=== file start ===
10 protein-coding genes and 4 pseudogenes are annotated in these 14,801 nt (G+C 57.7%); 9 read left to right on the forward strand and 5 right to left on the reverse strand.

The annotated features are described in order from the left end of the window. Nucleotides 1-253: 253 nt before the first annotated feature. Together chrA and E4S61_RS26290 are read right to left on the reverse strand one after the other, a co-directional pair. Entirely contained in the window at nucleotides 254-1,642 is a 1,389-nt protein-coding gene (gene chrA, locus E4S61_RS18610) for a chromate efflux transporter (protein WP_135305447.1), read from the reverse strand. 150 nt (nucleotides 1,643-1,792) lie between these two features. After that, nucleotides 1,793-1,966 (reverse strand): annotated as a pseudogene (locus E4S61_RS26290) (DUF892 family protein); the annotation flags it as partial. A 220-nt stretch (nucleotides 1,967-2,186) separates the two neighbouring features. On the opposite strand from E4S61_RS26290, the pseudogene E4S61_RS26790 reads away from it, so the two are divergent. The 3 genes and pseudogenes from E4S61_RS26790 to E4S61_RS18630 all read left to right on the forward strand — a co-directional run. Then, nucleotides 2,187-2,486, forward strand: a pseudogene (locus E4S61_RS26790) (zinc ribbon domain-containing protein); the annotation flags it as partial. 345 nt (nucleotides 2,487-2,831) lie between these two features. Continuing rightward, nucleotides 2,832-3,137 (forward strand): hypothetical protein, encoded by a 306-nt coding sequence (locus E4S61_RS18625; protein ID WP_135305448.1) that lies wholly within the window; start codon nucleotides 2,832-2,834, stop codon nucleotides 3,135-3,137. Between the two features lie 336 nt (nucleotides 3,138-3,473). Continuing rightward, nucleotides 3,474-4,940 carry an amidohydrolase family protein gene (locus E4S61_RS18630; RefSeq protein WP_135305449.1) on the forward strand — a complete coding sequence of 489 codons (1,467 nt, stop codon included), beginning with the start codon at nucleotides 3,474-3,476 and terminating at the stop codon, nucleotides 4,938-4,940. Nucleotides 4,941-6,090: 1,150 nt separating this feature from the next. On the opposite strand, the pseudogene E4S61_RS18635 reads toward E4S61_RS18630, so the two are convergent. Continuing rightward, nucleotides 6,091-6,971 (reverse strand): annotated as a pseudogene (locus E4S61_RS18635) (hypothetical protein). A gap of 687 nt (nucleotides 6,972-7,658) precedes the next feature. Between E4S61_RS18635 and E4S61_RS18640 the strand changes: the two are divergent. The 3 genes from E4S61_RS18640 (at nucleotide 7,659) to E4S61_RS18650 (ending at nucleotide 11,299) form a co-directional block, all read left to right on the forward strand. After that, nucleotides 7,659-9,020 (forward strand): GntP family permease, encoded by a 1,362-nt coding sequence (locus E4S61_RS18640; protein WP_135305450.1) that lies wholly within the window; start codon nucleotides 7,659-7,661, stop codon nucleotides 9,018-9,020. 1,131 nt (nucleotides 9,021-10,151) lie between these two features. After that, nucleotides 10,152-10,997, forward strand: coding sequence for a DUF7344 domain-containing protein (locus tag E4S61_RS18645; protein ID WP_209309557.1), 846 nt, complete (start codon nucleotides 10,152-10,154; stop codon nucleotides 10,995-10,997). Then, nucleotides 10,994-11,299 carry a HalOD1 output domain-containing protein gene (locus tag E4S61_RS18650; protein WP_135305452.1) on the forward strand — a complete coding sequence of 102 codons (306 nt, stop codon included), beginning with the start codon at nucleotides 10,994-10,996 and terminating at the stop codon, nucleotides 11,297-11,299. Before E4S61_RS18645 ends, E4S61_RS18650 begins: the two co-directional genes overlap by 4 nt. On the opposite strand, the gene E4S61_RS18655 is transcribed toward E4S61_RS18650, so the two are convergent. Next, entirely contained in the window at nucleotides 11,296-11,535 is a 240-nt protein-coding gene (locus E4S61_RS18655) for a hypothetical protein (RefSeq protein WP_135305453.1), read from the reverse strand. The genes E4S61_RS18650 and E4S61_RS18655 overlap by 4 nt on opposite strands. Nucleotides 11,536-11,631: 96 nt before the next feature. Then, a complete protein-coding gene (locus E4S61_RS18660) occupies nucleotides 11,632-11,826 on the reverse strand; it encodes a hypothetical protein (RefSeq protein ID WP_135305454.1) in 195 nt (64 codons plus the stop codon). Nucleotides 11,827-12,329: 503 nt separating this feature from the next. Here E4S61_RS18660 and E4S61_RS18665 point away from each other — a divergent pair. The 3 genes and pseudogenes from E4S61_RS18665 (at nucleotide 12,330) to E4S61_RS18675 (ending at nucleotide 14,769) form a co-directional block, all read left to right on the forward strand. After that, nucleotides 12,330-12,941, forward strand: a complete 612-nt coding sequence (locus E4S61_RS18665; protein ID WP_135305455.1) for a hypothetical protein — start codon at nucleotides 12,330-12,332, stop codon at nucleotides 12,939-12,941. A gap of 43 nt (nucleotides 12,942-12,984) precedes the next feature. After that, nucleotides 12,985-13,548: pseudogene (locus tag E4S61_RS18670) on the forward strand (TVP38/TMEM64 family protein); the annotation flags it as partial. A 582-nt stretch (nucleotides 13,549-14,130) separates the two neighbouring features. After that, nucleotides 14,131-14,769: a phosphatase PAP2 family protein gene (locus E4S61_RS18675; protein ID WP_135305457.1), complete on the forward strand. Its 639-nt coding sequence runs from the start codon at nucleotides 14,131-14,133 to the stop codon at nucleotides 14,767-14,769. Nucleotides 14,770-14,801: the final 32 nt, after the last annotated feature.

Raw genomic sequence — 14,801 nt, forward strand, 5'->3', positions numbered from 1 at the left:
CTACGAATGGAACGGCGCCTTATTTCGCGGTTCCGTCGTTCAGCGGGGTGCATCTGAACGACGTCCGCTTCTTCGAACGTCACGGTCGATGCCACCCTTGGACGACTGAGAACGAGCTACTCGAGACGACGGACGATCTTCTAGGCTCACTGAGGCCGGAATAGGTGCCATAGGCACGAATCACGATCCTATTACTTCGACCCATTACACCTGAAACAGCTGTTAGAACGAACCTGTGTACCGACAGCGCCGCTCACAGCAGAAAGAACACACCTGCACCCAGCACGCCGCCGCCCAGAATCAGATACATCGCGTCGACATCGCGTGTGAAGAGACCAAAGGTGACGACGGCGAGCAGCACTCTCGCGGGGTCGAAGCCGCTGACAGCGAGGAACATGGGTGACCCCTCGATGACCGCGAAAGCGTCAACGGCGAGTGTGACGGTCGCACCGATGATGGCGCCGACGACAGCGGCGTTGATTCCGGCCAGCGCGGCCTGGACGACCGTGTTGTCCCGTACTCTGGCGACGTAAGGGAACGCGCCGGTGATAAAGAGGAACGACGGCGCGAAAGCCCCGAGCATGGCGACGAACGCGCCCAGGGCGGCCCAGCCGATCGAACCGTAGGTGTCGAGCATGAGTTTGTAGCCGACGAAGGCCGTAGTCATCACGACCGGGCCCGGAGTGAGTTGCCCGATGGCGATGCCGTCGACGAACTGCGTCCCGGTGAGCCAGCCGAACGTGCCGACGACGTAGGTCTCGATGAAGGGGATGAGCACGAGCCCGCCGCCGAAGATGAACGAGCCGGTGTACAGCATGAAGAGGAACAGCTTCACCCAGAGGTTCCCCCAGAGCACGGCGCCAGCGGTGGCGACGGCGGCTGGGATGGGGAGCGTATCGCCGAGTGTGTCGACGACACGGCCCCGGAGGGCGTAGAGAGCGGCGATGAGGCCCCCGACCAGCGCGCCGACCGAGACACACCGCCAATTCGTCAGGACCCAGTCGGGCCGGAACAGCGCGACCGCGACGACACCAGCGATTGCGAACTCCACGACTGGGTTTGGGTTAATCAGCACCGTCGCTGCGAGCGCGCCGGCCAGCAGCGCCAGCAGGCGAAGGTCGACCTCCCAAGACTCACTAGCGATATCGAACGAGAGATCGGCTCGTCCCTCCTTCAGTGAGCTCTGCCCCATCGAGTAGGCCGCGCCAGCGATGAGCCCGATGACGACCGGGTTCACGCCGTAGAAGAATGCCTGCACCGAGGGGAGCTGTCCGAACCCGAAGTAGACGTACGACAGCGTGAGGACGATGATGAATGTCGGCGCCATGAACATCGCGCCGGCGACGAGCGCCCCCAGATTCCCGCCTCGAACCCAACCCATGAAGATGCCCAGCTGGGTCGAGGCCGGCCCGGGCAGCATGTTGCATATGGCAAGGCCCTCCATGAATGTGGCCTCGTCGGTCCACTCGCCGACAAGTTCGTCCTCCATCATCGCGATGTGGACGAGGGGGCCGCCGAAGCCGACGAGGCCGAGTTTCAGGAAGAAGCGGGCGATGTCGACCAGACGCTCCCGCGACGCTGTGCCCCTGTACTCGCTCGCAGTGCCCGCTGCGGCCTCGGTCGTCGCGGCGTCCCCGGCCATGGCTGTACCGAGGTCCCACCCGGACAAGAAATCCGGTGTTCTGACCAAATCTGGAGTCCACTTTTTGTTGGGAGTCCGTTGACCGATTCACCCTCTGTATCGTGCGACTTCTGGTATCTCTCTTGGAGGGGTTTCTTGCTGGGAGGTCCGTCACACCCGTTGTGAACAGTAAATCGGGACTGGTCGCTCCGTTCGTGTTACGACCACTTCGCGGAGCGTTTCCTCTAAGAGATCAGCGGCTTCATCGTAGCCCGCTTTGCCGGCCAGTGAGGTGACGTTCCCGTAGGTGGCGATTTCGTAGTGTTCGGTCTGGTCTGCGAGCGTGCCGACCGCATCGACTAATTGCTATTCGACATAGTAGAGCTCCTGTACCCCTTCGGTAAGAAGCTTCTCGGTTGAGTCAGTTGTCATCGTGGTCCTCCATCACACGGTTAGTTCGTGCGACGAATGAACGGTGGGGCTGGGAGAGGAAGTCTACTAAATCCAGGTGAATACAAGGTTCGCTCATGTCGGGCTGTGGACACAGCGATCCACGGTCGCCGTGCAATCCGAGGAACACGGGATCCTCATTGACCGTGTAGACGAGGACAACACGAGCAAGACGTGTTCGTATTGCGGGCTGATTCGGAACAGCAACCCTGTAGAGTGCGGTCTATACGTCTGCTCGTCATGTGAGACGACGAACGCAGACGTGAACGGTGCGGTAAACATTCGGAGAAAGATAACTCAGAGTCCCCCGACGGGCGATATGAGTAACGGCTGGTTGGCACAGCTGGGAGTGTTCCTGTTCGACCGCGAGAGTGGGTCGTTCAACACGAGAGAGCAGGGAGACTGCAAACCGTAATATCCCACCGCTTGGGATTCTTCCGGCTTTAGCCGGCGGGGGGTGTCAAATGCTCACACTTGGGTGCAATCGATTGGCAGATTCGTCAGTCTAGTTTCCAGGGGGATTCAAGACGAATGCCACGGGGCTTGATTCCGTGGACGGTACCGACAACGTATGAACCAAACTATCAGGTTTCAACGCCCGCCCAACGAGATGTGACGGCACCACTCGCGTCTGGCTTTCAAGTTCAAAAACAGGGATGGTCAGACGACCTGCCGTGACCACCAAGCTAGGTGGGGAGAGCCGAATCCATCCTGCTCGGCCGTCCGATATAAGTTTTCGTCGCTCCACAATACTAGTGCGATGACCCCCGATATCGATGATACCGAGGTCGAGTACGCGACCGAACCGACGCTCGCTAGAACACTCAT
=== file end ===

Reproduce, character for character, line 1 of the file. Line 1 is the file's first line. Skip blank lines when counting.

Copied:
10 protein-coding genes and 4 pseudogenes are annotated in these 14,801 nt (G+C 57.7%); 9 read left to right on the forward strand and 5 right to left on the reverse strand.